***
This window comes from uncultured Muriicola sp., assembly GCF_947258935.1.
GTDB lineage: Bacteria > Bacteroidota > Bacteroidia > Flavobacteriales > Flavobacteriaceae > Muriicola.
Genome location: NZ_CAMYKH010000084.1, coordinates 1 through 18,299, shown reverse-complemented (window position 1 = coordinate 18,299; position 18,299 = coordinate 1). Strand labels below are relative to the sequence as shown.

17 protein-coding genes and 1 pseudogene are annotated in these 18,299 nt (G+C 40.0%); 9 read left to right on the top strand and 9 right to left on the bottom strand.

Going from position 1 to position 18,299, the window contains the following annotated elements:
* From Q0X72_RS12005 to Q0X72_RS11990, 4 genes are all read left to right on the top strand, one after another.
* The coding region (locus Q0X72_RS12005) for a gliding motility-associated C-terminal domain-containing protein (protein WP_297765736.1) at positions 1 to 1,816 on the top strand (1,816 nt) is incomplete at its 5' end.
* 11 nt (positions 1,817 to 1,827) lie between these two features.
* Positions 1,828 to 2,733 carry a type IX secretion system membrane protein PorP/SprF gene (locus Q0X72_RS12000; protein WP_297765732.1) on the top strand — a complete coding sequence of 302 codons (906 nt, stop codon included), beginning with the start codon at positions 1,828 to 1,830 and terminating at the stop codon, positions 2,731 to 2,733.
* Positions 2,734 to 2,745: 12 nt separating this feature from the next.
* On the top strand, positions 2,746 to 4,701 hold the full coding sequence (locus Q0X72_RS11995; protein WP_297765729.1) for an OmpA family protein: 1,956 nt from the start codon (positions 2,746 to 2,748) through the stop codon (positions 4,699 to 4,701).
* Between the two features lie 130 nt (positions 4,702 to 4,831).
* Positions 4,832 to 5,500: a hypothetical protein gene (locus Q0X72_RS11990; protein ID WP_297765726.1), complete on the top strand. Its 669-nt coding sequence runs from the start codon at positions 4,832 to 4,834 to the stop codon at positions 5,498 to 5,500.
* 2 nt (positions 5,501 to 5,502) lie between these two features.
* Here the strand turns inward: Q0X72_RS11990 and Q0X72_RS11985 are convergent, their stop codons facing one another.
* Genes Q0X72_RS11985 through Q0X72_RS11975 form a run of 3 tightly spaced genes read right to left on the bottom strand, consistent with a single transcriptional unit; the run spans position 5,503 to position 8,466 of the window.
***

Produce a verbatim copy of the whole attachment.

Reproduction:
This window comes from uncultured Muriicola sp., assembly GCF_947258935.1.
GTDB lineage: Bacteria > Bacteroidota > Bacteroidia > Flavobacteriales > Flavobacteriaceae > Muriicola.
Genome location: NZ_CAMYKH010000084.1, coordinates 1 through 18,299, shown reverse-complemented (window position 1 = coordinate 18,299; position 18,299 = coordinate 1). Strand labels below are relative to the sequence as shown.

17 protein-coding genes and 1 pseudogene are annotated in these 18,299 nt (G+C 40.0%); 9 read left to right on the top strand and 9 right to left on the bottom strand.

Going from position 1 to position 18,299, the window contains the following annotated elements:
* From Q0X72_RS12005 to Q0X72_RS11990, 4 genes are all read left to right on the top strand, one after another.
* The coding region (locus Q0X72_RS12005) for a gliding motility-associated C-terminal domain-containing protein (protein WP_297765736.1) at positions 1 to 1,816 on the top strand (1,816 nt) is incomplete at its 5' end.
* 11 nt (positions 1,817 to 1,827) lie between these two features.
* Positions 1,828 to 2,733 carry a type IX secretion system membrane protein PorP/SprF gene (locus Q0X72_RS12000; protein WP_297765732.1) on the top strand — a complete coding sequence of 302 codons (906 nt, stop codon included), beginning with the start codon at positions 1,828 to 1,830 and terminating at the stop codon, positions 2,731 to 2,733.
* Positions 2,734 to 2,745: 12 nt separating this feature from the next.
* On the top strand, positions 2,746 to 4,701 hold the full coding sequence (locus Q0X72_RS11995; protein WP_297765729.1) for an OmpA family protein: 1,956 nt from the start codon (positions 2,746 to 2,748) through the stop codon (positions 4,699 to 4,701).
* Between the two features lie 130 nt (positions 4,702 to 4,831).
* Positions 4,832 to 5,500: a hypothetical protein gene (locus Q0X72_RS11990; protein ID WP_297765726.1), complete on the top strand. Its 669-nt coding sequence runs from the start codon at positions 4,832 to 4,834 to the stop codon at positions 5,498 to 5,500.
* 2 nt (positions 5,501 to 5,502) lie between these two features.
* Here the strand turns inward: Q0X72_RS11990 and Q0X72_RS11985 are convergent, their stop codons facing one another.
* Genes Q0X72_RS11985 through Q0X72_RS11975 form a run of 3 tightly spaced genes read right to left on the bottom strand, consistent with a single transcriptional unit; the run spans position 5,503 to position 8,466 of the window.